February 5, 2011

EDITOR: The Sheikh Jarrakh demonstrators rename the local square Tahrir Square in honour of the Egyptian people and their revolution! (in Hebrew and Arabic)

EDITOR: the US is listening to Israel and Mubark

The US has today shifted its position again, now back to supporting the tyrant it has supported until last week. Well, a week is a long time in politics, and the US administration may well believe that people’s memory does not extend sucha long time back as last week. After 11 days of Israel making the point that Mubarak should be supported, bearing in mind whata good job he has been doing for them, the US has shifted top its default position again. Should we be surprised?

In Israel, where belief in democracy extends to democracy for Jews only, the democratic movement of Egypt is seen as a threat. The new government of Egypt may be far less pliable,  and may refuse to illegally blockade Gaza, for example, or to sell Israel gas at prices lower than to its own citizens… There may well be trouble ahead.

Following the Israeli lead, Jewish leaders in the US speak out this week. “He may be a barbarian, but he’s our barbarian”. Thus spoke John Rothmann, a former President of the Zionist Organization of America, now a talk show host for KGO radio in San Francisco. It is of course a paraphrase of FDR’s description of Somoza, the dictator of Nicaragua and Israel’s good friend: ‘he may be a son of a bitch, but he’s our son of a bitch.’

It is good to hear such home truths from the horse’s mouth, certainly. Democracy when we do it, but nowhere else, and only on our terms. It is clear that the dominant voice of US Jews, totally supportive of Israel and its schemes of control of the Middle East, is again showing its true, undemocratic and hostile face. If you support Zionism, you cannot support democracy.

The Israelis are right to be worried, of course, about a state based on religious principles – just looking at the Jewish state and the damage it has caused to the whole Middle East, is reason enough to shun any other example of that political genre in Egypt or elsewhere.

U.S.: Mubarak must stay in power to steer reform in Egypt: Haaretz

Egyptian president said earlier he believed Egypt would descend into chaos if he were to give in to demands of the protesters and quit immediately.

Egyptian President Hosni Mubarak must stay in power for the time being to steer changes needed for political transition, U.S. President Barack Obama’s special envoy for Egypt said on Saturday.

“We need to get a national consensus around the pre-conditions for the next step forward. The president must stay in office to steer those changes,” Frank Wisner told the Munich Security Conference.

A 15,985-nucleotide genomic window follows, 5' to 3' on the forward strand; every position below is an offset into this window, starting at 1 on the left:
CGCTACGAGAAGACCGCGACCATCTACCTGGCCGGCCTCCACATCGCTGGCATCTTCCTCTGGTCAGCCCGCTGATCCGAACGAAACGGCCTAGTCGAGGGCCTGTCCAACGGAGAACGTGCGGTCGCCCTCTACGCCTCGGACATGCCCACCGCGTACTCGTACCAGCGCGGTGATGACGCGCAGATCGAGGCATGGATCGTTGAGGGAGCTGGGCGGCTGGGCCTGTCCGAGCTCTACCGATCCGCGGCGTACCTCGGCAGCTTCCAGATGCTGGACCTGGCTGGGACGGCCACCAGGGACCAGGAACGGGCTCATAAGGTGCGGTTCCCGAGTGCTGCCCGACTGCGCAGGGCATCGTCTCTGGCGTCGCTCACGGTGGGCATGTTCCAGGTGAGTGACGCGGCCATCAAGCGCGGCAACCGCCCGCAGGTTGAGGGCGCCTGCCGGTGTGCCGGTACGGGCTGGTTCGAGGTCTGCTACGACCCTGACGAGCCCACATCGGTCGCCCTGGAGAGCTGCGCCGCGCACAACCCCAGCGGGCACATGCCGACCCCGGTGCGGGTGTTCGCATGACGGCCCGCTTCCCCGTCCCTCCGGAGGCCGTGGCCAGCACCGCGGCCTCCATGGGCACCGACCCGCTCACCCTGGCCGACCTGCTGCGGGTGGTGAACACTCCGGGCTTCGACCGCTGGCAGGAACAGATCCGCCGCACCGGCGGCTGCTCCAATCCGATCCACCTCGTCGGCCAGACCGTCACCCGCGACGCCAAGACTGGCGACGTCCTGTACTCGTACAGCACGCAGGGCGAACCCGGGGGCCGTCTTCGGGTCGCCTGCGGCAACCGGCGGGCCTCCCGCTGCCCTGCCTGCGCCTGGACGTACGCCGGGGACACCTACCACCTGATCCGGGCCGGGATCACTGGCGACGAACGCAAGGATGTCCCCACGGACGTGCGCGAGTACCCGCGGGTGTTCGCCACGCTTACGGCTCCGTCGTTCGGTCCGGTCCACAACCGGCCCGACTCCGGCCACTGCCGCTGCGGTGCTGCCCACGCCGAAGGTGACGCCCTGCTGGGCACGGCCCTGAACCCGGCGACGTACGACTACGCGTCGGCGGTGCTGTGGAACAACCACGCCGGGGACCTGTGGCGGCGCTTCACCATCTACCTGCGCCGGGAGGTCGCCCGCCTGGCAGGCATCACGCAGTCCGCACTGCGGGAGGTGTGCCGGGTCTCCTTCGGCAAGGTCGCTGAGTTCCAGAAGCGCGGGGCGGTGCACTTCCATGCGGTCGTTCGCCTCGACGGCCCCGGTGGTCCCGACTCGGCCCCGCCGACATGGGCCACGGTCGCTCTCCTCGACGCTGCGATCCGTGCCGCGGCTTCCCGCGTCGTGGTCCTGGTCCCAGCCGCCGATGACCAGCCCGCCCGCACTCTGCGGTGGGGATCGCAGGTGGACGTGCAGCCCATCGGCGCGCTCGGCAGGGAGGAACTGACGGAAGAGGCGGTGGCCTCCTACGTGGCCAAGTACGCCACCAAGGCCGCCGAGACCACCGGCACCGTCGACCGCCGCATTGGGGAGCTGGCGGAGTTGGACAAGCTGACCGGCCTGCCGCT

Mubarak, who has pledged to step down in September when a presidential election is scheduled, said on Thursday he believed Egypt would descend into chaos if he were to give in to almost two weeks of demands by an unprecedented popular revolt that he quit immediately.

The embattled president has fashioned himself as the crucial rampart against Islamist militancy in Egypt and the indispensable player in maintaining a peace treaty Egypt signed with Israel in 1979. But protesters are maintaining their position that they will no stop demonstrating until Mubarak leaves the government.

At the same security conference on Saturday, U.S. Secretary of State Hillary Clinton said that Egypt’s political transition should take place “as orderly but as expeditiously as possible” to give enough time for democratic elections to be prepared.

“President Mubarak has announced he will not stand for reelection nor will his son … He has given a clear message to his government to lead and support this process of transition,” Clinton told a Munich security conference.

“That is what the government has said it is trying to do, that is what we are supporting, and hope to see it move as orderly but as expeditiously as possible under the circumstances,” Clinton said.

Martin Rowson, Feb 5th 2011, The Guardian

EDITOR: Benny Morris barks again

The historian who sees the world from his own back pocket – he is the one who thinks that the Nakba did not go far enough, and should have dealt with all Palestinians, rather than only three quarters of them – is voicing the standard Israeli view: all should be arranged so as to satisfy the Israeli right. Normally, they get their way, so now they are bitterly opposed to reality.